KINGSTON, Jamaica -- No posing, no salutes, no fist pumping. First, Yohan Blake fell to both knees and rested his head on the track. A bit later, he simply paced in front of the jam-packed grandstand at National Stadium and stared into the crowd, letting all those fans soak in a nice, long look.
This, ladies and gentlemen, is the man to beat at the London Olympics.
In a result that no longer feels like a surprise, Blake beat Usain Bolt in the 200 meters at the Jamaican Olympic trials Sunday, finishing in 19.80 seconds to edge the world-record holder by 0.03.
When it was over, Bolt was the first one to approach his training partner and buddy and give him a big bear hug. Moments later, Bolt was down on the ground, getting his right hamstring stretched out, while Blake was going through his understated celebration. At one point, he raised one finger to his mouth, as if asking everyone to "shhhhh." But the fans didn't listen. They now have not one, but two, legitimate gold medal prospects for the men's sprints in London.
"Usain always gives me a lot of encouragement and tells me to keep coming to this race," Blake said about the 200.
Boy, did he.
The win came two days after Blake, the reigning world champion at 100 meters, beat Bolt in the 100 by running a personal-best 9.75.
That was a shocker, but there were explanations -- most notably the terrible starts Bolt got off to throughout the 100 heats and in the final, to say nothing of any doubt that might still linger over the false start that scratched him from worlds last year.
Bolt has always considered the 200, which better suits his lanky 6-foot-5 frame, his real work. And now, indeed, he has work to do there, as well.
As they approached the finish, Bolt was grimacing -- or was that the hint of a frustrated smile? -- as he looked to his left to see what very few thought possible earlier this week: Blake beating him to the line for the second time in three days.
"I can never be discouraged," Bolt said. "I'm never worried until my coach gets worried, and my coach isn't worried, so I'm OK."
Said Glen Mills, who coaches both runners: "Usain, he has the experience, the ability, he has been there already. He might be a little off at the moment, but I'm sure when the time of delivery comes around, he'll be on top of his game."
The clock is ticking. As of Sunday, there were 34 days until the start of the men's 100 heats at Olympic Stadium.
In the women's 200, Shelly-Ann Fraser-Pryce ran a personal best 22.10 seconds to also complete the 100-200 sweep. She'll be joined by Sherone Simpson and two-time defending Olympic champion Veronica Campbell-Brown.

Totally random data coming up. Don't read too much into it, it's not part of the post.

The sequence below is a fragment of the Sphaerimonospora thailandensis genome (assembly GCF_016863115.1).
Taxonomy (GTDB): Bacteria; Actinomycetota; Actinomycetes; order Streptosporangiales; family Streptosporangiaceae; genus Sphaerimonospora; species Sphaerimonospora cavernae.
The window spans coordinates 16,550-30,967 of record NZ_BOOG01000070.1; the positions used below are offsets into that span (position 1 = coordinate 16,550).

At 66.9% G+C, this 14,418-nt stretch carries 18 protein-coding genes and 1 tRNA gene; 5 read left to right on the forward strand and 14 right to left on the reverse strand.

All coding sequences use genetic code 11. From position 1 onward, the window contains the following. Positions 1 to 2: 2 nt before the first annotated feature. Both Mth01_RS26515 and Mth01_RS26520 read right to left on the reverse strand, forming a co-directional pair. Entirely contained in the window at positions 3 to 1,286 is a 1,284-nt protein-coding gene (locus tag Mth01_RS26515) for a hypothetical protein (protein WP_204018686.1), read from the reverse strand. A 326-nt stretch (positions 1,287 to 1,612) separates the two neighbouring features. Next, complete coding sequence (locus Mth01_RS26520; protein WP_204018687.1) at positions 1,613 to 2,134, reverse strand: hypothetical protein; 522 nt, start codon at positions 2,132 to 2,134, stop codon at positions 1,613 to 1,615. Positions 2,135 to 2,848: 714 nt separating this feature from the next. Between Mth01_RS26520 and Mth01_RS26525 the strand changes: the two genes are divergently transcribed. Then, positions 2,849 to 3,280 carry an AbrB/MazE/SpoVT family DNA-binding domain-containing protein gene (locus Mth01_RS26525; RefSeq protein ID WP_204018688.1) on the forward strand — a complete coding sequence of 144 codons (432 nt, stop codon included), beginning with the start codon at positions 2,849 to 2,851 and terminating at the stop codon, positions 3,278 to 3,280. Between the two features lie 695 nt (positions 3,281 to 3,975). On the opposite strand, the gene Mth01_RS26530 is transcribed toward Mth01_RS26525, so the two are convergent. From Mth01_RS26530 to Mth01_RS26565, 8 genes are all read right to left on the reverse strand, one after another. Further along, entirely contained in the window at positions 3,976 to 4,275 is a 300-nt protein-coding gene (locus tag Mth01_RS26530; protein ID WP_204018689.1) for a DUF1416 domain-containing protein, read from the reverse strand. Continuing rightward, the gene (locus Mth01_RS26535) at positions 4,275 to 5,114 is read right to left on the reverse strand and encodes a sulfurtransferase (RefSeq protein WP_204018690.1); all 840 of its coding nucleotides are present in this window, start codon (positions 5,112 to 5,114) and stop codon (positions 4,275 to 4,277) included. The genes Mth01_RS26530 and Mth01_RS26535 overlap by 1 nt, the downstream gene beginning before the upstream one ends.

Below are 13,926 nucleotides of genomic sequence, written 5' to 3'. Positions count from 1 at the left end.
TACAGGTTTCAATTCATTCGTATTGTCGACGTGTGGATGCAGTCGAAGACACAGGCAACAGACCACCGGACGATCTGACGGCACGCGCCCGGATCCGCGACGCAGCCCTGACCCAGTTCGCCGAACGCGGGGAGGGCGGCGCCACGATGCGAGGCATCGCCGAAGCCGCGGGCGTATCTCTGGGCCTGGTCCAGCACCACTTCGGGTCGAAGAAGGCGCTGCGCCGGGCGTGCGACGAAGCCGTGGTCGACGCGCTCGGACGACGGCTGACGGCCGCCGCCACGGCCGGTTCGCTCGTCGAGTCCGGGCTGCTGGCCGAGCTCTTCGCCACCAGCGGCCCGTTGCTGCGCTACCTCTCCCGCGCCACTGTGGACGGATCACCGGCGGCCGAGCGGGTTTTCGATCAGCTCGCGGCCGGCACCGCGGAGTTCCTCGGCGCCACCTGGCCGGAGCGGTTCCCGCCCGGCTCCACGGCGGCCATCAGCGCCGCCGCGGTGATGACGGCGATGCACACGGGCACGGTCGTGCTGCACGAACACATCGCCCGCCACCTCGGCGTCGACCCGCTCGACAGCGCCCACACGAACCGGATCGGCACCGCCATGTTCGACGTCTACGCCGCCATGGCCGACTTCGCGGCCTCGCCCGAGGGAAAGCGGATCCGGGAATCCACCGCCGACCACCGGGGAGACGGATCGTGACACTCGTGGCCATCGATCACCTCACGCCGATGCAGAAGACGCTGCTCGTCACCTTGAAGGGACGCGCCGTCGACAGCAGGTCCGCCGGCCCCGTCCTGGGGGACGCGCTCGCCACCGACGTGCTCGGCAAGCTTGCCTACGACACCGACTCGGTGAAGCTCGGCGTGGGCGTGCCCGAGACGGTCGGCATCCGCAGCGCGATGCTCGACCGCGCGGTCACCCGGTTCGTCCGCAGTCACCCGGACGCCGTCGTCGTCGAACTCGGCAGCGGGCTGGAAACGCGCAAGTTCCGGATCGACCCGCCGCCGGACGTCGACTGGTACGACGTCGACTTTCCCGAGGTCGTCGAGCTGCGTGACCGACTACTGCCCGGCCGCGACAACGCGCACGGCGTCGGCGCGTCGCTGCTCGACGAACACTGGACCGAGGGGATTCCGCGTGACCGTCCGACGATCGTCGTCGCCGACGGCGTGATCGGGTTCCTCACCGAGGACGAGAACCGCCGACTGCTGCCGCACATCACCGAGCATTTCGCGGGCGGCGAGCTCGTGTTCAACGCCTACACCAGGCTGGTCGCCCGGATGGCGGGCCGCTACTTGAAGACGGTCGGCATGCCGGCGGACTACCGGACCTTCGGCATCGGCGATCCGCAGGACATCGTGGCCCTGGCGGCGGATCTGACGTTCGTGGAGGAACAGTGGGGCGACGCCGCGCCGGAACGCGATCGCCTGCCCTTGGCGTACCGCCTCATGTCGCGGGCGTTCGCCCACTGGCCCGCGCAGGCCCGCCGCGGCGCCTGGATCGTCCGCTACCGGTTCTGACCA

Fraser-Pryce took the world by surprise four years ago when she won the 100 at Beijing. Her next act could be this 200, her second-best event, where she beat Simpson with lots of room to spare, a 0.27-second margin.
"I'm still learning, you know," Fraser-Pryce said.
Even at that, Fraser-Pryce and the rest of the Jamaicans have some ground to make up. At U.S. trials this weekend, Allyson Felix won the 200 final, also in a personal best of 21.69 seconds.
"I'm happy for Allyson," said Campbell-Brown, who finished third in 22.42. "That's a very good time for her. And the faster we run, the sweeter it will be at the Olympic Games, because anyone who wins that will have to run very, very fast."
While word of Felix's mark had been swirling around Jamaica for about 24 hours, details of Blake's victory were just working their way to the States, where Wallace Spearmon won the 200 in 19.82 seconds Sunday.
"Honestly, I figured they'd run about 19.5 or 19.6 today," Spearmon said. "You caught me off guard a little. Not a bad thing, but I didn't know."
Now, the guessing game figures to take on Olympics-sized proportions.
Blake, Bolt and Mills all conceded that Blake came into these trials in better shape than the man whose marks -- 9.58 and 19.19 -- sit atop the record book.
So, was Bolt genuinely just coasting through this weekend in front of all his home fans, making sure he made it, getting ready to defend his Olympic titles? Is his conditioning not up to snuff, and if so, is there time for him to get there? Or, might he be hurting, as it appeared when he was getting his leg worked on while lying on the track?
"I don't want to get into that," Bolt said. "I was just working (the leg) around for a few moments to get myself back together. I'm not far off. I can get it done."
Blake will be making his first trip to the Olympics, which can be a daunting prospect. After these pair of benchmark victories, he sounded ready for more work, not a celebration.
"It leaves me to get back into training," Blake said. "It's not over. I still have the Olympics to go."
On the other hand, if Bolt was feeling any sense that he had it made -- well, he no longer has to worry about that.
He said Sunday's race was lost in the curve -- the same curve Blake has been watching Bolt run for the past several months in practice, picking up tips, learning the nuances.
"I was very sad with my turn, it was awful, but I've been working more on the 100 meters," Bolt said. "I can't blame it on that, though. Just have to get my things together and get it done."
After Bolt's bad curve, he came into the straightaway with a deficit. Finally, over the last 50 meters, the Olympic champion started closing.
Like a racecar driver catching a glimpse of something lurking in his rearview mirror, Blake could see Bolt making up ground out of the corner of his eye.
The best ones know how to close things out.
"I felt him on my right-hand side. No need to panic," Blake said. "I just stayed focused."